Alexia emphasizes that this online class is not only beneficial for actors to increase their chances of booking jobs, but are helpful life lessons for everyone regardless of career choice.

Keys to Booking a Procedural

June 13, 2016


Procedural dramas, loosely defined as shows where a problem is introduced, investigated and solved in the course of an episode, are taking over television. Not only are there more than ever before, but there are more types than ever before. We have crime, legal, medical, (three new hospital dramas this season) military and science procedurals as well as procedurals that go all season long in the solving of a single crime.

In this landscape, you’ll have opportunities to audition for procedurals more than any other type of show. It is essential for you to have a way of working that allows you to recognize the genre, sub-genre, the type of role, the requirements of that role, and that also gives you the skills to still bring your singular point of view and voice to role.

Let’s take a brief look at three of the roles most commonly cast on crime procedurals as well as some tips on how to audition for them:

Booking a procedural role


These roles are usually comprised of a scene or scenes in which you are being questioned/interviewed by detectives. There are almost always two people doing the interrogating. It’s very important when auditioning for one of these roles to establish different relationships with each of the detectives – it’s a rookie mistake to lump them together. You can tell from the lines if there’s a good/bad cop dynamic taking place. If not, it’s up to you to decide, for example, which of the two you find more understanding and who you find more threatening. If you watch crime procedurals, you’ll notice during these scenes that the camera spends a lot of time on the suspects face, gauging their reaction to each detective’s questions. It is essential they see in the audition that you have the ability to have two separate relationships and sets of reactions.

Listening is paramount for the suspect. These are reactionary roles and casting directors will need to see that you can be just as interesting in your silences as you are when you’re speaking. Plus, there’s a lot at stake! If you’re the killer, you have to hear exactly what they’re saying in order to not step in a trap. And if you’re innocent, you need to prove it to them, by answering their questions believably. There are plenty of reasons to be active in your listening when you’re auditioning to be a suspect.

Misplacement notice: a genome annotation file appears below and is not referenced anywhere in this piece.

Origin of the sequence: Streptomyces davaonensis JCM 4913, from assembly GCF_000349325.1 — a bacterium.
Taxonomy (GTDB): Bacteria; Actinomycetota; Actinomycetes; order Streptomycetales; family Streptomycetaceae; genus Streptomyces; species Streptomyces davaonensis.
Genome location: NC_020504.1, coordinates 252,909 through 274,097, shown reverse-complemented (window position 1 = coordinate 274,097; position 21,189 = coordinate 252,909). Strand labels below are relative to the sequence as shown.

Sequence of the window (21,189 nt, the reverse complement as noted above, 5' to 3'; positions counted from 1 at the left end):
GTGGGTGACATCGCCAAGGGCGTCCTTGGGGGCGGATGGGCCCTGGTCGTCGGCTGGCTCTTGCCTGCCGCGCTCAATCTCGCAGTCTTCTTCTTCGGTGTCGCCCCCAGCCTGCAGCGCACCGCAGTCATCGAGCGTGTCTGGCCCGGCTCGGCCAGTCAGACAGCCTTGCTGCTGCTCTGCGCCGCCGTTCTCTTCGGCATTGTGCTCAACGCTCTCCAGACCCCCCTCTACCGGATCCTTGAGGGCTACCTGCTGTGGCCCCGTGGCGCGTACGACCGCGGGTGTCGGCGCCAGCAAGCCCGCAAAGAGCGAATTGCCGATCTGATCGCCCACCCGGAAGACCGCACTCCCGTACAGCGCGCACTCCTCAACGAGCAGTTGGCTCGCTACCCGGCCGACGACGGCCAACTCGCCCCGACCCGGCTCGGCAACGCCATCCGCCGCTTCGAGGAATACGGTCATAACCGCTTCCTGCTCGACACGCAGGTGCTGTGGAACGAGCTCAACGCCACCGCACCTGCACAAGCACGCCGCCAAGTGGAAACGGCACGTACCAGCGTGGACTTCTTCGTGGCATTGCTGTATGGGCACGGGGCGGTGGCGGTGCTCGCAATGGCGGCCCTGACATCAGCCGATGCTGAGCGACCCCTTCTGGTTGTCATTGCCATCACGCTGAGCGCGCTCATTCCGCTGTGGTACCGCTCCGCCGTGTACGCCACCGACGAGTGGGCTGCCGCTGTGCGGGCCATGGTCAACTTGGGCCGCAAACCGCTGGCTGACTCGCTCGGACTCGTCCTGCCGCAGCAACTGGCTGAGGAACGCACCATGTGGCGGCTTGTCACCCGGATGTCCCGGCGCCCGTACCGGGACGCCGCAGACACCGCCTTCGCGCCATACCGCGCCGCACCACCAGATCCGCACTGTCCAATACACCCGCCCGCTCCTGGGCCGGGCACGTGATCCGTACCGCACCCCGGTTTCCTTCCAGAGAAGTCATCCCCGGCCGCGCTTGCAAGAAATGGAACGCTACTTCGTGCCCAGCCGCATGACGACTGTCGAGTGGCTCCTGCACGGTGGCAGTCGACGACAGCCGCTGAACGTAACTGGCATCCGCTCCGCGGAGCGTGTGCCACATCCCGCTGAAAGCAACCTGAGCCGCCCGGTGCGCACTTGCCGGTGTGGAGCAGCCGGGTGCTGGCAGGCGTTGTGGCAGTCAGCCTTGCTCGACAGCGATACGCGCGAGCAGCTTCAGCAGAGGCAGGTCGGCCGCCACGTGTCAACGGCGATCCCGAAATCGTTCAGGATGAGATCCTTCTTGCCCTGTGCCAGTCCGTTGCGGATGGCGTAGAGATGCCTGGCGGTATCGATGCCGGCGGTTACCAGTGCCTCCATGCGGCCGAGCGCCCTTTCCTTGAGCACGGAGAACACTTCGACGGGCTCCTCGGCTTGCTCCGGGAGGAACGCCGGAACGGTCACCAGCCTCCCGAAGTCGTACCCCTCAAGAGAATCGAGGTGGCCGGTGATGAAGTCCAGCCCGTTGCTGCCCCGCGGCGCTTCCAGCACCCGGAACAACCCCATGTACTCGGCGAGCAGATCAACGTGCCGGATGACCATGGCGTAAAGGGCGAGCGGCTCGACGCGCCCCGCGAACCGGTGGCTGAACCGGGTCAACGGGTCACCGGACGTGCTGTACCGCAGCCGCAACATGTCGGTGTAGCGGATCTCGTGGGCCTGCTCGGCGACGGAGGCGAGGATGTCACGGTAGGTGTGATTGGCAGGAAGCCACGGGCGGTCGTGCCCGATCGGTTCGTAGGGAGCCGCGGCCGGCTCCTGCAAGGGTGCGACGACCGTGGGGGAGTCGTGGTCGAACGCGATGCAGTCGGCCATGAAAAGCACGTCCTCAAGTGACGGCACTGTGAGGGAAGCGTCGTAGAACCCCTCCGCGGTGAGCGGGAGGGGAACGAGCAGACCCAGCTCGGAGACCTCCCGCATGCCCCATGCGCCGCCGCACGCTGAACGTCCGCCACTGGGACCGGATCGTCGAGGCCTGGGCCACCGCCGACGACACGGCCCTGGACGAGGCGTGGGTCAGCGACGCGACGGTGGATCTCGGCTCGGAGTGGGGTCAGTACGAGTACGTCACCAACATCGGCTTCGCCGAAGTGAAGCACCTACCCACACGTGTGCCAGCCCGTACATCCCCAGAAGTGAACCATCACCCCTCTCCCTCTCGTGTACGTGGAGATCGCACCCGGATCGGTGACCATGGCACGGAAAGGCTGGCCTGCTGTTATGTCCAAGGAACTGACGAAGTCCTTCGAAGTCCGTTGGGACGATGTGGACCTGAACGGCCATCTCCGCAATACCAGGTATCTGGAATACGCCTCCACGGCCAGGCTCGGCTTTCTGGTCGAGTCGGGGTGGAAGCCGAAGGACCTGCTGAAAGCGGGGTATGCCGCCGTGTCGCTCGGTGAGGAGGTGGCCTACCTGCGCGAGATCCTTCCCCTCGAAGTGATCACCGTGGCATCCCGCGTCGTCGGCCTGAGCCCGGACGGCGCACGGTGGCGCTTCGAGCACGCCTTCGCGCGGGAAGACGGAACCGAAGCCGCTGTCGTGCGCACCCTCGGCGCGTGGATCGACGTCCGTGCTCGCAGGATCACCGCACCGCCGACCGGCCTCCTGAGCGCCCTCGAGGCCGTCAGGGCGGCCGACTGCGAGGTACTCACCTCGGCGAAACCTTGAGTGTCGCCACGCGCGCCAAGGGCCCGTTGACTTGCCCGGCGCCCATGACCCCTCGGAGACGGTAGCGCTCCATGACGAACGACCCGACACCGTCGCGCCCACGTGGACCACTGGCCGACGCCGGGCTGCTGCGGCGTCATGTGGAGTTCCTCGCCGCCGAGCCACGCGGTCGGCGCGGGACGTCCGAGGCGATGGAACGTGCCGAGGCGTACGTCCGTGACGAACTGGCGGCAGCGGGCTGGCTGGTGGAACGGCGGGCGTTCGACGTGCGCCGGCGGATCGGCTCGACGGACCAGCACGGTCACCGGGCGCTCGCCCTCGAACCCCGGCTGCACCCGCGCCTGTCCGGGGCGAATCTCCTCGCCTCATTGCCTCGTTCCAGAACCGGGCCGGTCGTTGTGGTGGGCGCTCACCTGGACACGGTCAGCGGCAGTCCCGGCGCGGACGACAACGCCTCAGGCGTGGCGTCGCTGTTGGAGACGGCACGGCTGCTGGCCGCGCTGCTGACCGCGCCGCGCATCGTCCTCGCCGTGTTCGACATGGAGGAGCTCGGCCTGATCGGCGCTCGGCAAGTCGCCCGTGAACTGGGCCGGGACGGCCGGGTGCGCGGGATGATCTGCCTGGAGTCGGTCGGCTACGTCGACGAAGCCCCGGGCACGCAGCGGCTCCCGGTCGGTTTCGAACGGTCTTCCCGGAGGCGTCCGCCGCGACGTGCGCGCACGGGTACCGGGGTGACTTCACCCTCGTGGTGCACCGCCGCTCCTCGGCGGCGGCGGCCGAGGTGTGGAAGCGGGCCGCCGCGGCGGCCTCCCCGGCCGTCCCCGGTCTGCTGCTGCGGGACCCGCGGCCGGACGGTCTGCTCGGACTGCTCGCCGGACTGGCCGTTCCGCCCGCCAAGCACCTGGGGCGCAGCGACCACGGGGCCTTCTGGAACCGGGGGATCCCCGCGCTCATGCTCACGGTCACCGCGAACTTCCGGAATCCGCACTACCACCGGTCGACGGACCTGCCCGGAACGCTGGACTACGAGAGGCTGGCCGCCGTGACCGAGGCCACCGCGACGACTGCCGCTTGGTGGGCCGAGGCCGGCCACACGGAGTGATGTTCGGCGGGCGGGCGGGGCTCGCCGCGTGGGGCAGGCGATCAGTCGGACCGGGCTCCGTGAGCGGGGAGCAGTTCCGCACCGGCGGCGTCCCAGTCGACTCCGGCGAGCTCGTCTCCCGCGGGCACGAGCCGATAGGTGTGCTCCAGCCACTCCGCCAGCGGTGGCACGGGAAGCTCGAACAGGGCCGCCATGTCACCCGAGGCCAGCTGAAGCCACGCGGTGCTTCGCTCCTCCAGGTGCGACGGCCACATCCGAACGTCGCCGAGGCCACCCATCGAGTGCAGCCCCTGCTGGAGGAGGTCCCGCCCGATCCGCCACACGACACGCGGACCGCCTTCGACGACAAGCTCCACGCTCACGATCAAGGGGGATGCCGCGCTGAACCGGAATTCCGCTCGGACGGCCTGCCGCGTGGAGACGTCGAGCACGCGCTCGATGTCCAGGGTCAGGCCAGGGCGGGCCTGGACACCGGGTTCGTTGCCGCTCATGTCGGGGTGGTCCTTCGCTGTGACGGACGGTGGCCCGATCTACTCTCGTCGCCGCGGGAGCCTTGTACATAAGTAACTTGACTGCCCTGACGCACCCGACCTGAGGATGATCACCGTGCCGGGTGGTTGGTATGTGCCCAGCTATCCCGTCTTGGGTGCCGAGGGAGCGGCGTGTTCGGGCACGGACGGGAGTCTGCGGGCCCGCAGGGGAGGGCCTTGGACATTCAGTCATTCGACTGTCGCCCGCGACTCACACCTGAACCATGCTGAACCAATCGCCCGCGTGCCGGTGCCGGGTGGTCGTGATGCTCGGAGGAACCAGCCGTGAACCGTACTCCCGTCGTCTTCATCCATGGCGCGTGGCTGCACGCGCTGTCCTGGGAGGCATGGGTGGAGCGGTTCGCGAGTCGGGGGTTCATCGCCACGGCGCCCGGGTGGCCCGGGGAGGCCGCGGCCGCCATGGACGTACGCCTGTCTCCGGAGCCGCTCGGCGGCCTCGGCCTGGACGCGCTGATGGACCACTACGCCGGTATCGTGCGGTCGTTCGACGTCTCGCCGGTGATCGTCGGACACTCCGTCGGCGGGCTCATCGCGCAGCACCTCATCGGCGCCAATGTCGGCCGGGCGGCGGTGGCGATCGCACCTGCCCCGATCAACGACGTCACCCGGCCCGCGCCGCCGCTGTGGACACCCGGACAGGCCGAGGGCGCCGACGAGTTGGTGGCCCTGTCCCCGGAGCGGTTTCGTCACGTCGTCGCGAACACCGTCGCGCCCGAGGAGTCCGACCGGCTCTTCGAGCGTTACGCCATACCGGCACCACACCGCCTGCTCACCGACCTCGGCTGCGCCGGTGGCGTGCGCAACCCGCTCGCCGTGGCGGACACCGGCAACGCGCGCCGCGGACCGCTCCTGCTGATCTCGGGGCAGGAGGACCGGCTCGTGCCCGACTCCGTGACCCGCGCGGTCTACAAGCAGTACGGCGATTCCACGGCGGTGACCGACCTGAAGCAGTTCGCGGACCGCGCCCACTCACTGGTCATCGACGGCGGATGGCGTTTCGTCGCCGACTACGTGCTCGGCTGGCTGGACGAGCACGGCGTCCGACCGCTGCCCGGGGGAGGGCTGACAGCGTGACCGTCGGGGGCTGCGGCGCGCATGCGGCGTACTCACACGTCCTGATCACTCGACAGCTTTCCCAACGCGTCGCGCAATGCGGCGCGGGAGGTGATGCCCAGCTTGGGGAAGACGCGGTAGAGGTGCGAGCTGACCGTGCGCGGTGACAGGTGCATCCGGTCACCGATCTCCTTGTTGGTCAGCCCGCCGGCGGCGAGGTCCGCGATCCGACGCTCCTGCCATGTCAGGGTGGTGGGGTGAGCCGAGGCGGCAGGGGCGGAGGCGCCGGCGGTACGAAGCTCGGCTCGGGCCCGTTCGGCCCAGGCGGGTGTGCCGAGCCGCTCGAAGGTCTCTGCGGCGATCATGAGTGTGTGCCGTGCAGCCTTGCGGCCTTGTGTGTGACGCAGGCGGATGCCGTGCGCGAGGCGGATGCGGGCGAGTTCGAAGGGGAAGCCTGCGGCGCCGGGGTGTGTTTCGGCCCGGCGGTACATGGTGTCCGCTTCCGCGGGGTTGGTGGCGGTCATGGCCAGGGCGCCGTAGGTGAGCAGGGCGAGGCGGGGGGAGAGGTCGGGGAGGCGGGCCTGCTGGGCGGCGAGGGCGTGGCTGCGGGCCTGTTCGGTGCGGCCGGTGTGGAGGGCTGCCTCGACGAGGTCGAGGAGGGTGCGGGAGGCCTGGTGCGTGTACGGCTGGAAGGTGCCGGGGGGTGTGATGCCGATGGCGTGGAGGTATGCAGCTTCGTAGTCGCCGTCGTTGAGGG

When you’re auditioning for a witness to a crime, you need to bring a very strong intent to the story that you’re telling. You can’t just recount the incident. If you book the role you will be responsible for delivering the emotional content of the event, as well as the facts. A personal intent that resonates deeply with you will drive you through the description of the events and give the incident a heartbeat. It’s that heartbeat, so personal and urgent that will show the people in the room that you’re the strongest and most compelling choice for the role


As our detectives move through their investigation they may seek the help of a forensic examiner, a coroner, a professor, a legal scholar or some other type of expert. These can be really fun and challenging roles to play. Here are some tips on how to “book the expert.”

You have to be believable in the profession that you’re auditioning for. This means having a sense of natural ease with any of the technical dialogue. If it doesn’t sound like a second language coming out of your mouth, you won’t get the job. When you’re preparing, have fun getting to know the sounds and feelings of the words, from how they feel crossing your vocal cords to where they resonate in your body. If you simply memorize the lines you’ll sound like an actor reciting. If you take the time to embody the words, you’ll sound like an expert speaking.

In order to bring all of that expert dialogue to life requires that you have a compelling relationship to your job. These roles often have no backstory and little emotional content and yet you are a person and people come alive in relationship to what/who is important to them. Really dig into the feelings you have for your job, how secure or insecure you are in it, if you’re passionate or tired etc. Make it interesting to you, so that the words contain the life and weight of the career as you feel it and as the expert lives it.

Also, as with the suspect, the relationships with the detectives are also key. Does the fact that you’re talking to detectives make you feel smug, enthusiastic, and defensive? And which one of them really bugs you?

When you watch crime procedurals you’ll see that the people who book these roles always have a strong point of view on what they do and how they share their expertise to the people in front of them.

Experts are easy roles to go generic on in an audition– don’t! The information that the expert conveys must be clear and memorable. It’s often the case that the outcome of the show hinges on something the expert said in the first 15 minutes of the episode and the audience needs to remember when and where they heard it. So, while you won’t be going into the audition to put on a huge show, you need to have great commitment to the specific decisions you’ve made for the piece. Your audition hinges on it


Craig Wallace’s background in script development combined with his 16 years of coaching actors enables him to find the job getting moments that others miss. His expertise in breaking down text and years of coaching experience has made him “L.A.’s go to private coach.” Sign up for his group or private classes at wallaceauditiontechnique.com